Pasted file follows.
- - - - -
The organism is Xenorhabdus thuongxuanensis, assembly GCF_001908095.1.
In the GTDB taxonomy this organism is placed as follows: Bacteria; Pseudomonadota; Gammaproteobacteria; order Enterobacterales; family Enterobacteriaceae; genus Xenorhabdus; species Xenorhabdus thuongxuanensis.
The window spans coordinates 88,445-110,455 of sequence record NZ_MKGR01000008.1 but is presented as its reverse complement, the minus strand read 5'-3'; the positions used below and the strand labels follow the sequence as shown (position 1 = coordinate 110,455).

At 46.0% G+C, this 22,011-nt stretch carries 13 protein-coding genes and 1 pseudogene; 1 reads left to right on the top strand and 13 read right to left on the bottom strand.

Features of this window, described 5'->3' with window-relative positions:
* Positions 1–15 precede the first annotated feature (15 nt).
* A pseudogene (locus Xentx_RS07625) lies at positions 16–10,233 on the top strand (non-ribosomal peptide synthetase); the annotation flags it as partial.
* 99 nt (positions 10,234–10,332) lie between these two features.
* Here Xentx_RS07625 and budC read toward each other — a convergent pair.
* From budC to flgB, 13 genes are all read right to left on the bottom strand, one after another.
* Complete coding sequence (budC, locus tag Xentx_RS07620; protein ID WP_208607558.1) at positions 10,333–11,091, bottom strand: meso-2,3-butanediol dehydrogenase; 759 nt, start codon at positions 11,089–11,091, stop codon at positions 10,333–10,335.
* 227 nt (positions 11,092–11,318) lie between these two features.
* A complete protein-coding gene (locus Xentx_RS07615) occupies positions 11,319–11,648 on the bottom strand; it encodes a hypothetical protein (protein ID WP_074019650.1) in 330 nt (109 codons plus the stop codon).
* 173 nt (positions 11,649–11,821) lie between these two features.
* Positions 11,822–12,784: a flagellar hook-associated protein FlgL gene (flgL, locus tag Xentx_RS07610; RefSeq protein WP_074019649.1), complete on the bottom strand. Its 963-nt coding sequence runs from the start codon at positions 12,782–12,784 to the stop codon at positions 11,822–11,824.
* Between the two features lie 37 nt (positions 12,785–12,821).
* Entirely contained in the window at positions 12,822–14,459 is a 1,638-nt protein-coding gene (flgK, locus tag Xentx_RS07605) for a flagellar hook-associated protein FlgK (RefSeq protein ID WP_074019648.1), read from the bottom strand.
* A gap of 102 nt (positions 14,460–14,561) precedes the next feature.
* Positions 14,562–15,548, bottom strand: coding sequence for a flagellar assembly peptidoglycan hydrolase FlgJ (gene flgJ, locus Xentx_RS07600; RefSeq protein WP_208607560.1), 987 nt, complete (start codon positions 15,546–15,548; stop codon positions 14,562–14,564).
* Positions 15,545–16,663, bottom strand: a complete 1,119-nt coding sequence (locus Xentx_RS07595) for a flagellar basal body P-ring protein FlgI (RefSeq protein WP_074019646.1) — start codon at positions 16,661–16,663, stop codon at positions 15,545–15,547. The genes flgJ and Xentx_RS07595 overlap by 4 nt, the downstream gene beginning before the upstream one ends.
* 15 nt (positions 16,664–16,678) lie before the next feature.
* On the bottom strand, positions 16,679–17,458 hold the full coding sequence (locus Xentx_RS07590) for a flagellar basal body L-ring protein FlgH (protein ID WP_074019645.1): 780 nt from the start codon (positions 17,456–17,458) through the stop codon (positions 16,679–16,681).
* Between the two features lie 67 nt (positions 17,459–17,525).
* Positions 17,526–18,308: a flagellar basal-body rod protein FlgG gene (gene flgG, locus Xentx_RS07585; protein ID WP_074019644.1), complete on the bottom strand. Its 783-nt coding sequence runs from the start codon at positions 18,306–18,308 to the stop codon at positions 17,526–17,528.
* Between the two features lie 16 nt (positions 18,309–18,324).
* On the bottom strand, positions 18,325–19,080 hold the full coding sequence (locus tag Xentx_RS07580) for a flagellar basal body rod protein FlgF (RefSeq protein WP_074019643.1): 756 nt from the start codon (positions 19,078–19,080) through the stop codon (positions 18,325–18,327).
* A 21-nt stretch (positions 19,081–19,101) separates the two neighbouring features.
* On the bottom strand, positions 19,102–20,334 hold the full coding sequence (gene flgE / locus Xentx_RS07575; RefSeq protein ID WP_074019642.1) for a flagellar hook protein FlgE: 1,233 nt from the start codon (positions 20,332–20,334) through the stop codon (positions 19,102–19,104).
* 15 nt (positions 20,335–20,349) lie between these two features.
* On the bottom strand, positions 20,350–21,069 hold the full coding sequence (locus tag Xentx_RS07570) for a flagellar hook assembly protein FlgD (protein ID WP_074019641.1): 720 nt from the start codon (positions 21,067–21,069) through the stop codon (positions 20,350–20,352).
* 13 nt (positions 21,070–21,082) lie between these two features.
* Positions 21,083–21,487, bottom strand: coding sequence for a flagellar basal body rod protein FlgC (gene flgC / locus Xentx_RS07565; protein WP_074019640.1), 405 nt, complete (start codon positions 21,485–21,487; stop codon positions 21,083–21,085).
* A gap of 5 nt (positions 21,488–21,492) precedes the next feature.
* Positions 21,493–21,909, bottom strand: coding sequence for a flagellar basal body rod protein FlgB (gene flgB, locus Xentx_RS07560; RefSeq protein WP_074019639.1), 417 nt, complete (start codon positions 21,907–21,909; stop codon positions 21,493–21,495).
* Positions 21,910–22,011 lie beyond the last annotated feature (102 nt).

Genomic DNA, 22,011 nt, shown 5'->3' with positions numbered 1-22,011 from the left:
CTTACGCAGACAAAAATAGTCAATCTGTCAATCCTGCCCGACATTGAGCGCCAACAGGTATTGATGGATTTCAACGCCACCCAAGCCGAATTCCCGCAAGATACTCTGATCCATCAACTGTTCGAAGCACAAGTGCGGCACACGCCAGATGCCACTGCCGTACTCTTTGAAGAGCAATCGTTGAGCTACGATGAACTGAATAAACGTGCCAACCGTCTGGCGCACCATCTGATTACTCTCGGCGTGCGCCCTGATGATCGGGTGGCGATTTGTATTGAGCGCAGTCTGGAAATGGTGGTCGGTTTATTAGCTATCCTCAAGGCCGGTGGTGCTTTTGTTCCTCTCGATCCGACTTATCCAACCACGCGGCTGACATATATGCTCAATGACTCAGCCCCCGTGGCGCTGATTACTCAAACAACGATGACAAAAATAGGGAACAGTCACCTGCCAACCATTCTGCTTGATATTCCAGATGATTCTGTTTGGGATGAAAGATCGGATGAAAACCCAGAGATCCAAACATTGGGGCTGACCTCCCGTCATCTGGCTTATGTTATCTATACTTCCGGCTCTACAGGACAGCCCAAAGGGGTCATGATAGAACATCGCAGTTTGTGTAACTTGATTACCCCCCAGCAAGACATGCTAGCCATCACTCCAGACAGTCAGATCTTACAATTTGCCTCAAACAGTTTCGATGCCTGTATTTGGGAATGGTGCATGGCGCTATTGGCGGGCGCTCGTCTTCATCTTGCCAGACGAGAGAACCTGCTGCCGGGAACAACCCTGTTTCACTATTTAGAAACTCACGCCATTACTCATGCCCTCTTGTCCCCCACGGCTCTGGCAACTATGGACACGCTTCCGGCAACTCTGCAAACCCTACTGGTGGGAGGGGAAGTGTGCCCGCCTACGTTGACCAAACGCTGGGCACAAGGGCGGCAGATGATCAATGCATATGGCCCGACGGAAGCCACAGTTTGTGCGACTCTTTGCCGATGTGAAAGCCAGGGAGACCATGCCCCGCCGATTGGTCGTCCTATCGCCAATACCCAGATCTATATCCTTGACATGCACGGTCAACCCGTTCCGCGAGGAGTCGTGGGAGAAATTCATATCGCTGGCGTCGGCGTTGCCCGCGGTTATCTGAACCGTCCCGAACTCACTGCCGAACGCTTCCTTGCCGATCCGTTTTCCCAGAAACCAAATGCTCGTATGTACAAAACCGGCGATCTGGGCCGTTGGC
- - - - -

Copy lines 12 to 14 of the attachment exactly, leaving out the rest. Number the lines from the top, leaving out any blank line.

* 227 nt (positions 11,092–11,318) lie between these two features.
* A complete protein-coding gene (locus Xentx_RS07615) occupies positions 11,319–11,648 on the bottom strand; it encodes a hypothetical protein (protein ID WP_074019650.1) in 330 nt (109 codons plus the stop codon).
* 173 nt (positions 11,649–11,821) lie between these two features.